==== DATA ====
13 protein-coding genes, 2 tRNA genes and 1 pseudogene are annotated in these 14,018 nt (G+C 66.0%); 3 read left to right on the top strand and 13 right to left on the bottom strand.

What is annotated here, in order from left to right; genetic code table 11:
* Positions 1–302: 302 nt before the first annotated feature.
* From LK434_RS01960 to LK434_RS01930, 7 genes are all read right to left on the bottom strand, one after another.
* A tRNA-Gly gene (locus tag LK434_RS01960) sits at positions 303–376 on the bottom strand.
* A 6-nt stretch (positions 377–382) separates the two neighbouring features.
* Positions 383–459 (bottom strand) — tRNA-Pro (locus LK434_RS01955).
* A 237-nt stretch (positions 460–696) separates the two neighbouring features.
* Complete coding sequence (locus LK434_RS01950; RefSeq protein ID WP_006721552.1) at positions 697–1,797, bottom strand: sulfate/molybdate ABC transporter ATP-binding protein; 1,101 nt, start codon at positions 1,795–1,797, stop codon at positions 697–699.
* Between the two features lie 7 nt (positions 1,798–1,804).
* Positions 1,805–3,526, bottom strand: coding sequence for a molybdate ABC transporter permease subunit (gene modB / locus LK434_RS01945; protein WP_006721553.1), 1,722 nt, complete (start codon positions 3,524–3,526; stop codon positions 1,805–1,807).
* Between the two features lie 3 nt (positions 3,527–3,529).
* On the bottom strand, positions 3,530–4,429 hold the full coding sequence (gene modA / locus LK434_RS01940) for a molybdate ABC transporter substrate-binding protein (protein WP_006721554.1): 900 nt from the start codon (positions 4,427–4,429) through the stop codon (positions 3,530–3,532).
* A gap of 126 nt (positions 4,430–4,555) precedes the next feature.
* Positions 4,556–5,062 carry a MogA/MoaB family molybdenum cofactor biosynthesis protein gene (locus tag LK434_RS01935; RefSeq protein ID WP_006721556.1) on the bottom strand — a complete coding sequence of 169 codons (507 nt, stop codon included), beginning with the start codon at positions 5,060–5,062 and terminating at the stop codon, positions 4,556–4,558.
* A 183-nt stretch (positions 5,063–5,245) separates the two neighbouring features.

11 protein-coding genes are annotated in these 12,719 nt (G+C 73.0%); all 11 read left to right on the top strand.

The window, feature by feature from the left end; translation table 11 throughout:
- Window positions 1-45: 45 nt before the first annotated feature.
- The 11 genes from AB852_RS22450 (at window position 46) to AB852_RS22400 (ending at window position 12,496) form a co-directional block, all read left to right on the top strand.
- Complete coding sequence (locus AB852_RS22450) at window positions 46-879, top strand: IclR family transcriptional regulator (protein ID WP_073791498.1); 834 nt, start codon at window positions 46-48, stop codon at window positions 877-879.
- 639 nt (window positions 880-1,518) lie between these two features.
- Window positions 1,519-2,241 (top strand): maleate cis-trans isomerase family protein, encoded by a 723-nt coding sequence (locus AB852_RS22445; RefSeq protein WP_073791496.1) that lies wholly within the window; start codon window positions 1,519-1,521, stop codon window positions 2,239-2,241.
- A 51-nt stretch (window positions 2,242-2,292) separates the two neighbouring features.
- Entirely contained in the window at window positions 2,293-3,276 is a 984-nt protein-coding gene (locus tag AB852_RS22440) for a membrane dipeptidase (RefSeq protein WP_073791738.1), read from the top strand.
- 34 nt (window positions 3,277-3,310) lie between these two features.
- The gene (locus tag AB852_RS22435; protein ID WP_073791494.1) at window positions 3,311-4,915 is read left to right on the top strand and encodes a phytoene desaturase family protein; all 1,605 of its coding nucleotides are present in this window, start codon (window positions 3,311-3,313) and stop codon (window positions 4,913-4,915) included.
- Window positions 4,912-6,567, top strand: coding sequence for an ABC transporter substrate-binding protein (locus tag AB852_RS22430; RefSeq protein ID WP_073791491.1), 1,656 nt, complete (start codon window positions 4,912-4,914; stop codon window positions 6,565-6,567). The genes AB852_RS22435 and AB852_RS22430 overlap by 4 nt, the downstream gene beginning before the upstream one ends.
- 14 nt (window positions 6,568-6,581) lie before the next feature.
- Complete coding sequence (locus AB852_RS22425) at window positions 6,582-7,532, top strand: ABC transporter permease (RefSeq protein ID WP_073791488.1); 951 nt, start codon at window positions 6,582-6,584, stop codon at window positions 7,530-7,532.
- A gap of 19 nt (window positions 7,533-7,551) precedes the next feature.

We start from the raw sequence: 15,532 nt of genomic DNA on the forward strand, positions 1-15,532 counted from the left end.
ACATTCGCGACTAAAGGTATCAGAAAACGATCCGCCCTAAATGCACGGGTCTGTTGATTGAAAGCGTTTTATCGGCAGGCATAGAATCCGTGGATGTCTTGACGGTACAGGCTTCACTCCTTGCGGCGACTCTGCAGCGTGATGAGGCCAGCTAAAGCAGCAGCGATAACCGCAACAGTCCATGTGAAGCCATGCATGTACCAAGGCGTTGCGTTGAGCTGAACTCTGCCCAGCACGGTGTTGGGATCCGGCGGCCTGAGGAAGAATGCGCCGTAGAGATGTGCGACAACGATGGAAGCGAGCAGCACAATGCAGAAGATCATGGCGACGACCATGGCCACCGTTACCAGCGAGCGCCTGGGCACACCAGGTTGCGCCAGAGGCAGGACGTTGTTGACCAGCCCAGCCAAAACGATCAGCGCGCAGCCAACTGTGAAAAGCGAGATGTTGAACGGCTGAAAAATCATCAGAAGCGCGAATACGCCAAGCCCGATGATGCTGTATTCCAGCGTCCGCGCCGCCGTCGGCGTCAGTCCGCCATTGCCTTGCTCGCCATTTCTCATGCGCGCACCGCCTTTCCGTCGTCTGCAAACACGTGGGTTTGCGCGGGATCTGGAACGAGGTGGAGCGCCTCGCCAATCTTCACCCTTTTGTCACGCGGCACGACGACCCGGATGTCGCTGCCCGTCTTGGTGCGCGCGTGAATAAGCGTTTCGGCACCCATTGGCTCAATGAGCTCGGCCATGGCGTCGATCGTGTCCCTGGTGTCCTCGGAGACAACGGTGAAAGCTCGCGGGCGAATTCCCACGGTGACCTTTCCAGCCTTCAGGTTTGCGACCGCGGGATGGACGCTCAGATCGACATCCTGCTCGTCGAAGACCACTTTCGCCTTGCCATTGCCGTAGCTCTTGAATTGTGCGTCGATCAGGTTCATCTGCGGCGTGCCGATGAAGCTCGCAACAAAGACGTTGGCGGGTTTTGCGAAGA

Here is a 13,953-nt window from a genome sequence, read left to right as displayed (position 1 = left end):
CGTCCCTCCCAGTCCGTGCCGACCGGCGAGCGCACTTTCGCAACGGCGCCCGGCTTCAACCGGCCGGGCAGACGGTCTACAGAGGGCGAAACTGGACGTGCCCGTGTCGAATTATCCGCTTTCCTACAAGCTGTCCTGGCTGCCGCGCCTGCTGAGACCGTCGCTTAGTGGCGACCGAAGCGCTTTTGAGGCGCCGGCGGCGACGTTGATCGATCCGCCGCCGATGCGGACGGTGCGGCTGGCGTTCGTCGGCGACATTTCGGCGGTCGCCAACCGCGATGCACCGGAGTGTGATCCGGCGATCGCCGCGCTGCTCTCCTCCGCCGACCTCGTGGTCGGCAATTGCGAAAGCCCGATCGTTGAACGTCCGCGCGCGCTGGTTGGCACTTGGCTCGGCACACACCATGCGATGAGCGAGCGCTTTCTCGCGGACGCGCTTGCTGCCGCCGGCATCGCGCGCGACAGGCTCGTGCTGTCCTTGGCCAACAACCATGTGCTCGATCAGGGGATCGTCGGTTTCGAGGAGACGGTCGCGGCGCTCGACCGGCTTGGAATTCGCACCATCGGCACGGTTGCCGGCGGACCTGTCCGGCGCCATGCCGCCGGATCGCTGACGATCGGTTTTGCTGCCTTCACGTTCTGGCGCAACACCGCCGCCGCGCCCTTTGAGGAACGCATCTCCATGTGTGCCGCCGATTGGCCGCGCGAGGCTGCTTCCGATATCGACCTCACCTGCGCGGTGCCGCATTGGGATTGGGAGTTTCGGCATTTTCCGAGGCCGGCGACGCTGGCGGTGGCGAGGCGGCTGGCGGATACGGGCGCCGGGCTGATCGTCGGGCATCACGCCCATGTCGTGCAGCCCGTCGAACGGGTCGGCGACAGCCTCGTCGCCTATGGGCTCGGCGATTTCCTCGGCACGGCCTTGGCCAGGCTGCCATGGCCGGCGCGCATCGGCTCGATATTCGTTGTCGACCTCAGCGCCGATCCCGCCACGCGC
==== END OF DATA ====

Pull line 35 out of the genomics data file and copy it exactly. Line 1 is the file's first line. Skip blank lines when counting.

CGTCCCTCCCAGTCCGTGCCGACCGGCGAGCGCACTTTCGCAACGGCGCCCGGCTTCAACCGGCCGGGCAGACGGTCTACAGAGGGCGAAACTGGACGTGCCCGTGTCGAATTATCCGCTTTCCTACAAGCTGTCCTGGCTGCCGCGCCTGCTGAGACCGTCGCTTAGTGGCGACCGAAGCGCTTTTGAGGCGCCGGCGGCGACGTTGATCGATCCGCCGCCGATGCGGACGGTGCGGCTGGCGTTCGTCGGCGACATTTCGGCGGTCGCCAACCGCGATGCACCGGAGTGTGATCCGGCGATCGCCGCGCTGCTCTCCTCCGCCGACCTCGTGGTCGGCAATTGCGAAAGCCCGATCGTTGAACGTCCGCGCGCGCTGGTTGGCACTTGGCTCGGCACACACCATGCGATGAGCGAGCGCTTTCTCGCGGACGCGCTTGCTGCCGCCGGCATCGCGCGCGACAGGCTCGTGCTGTCCTTGGCCAACAACCATGTGCTCGATCAGGGGATCGTCGGTTTCGAGGAGACGGTCGCGGCGCTCGACCGGCTTGGAATTCGCACCATCGGCACGGTTGCCGGCGGACCTGTCCGGCGCCATGCCGCCGGATCGCTGACGATCGGTTTTGCTGCCTTCACGTTCTGGCGCAACACCGCCGCCGCGCCCTTTGAGGAACGCATCTCCATGTGTGCCGCCGATTGGCCGCGCGAGGCTGCTTCCGATATCGACCTCACCTGCGCGGTGCCGCATTGGGATTGGGAGTTTCGGCATTTTCCGAGGCCGGCGACGCTGGCGGTGGCGAGGCGGCTGGCGGATACGGGCGCCGGGCTGATCGTCGGGCATCACGCCCATGTCGTGCAGCCCGTCGAACGGGTCGGCGACAGCCTCGTCGCCTATGGGCTCGGCGATTTCCTCGGCACGGCCTTGGCCAGGCTGCCATGGCCGGCGCGCATCGGCTCGATATTCGTTGTCGACCTCAGCGCCGATCCCGCCACGCGC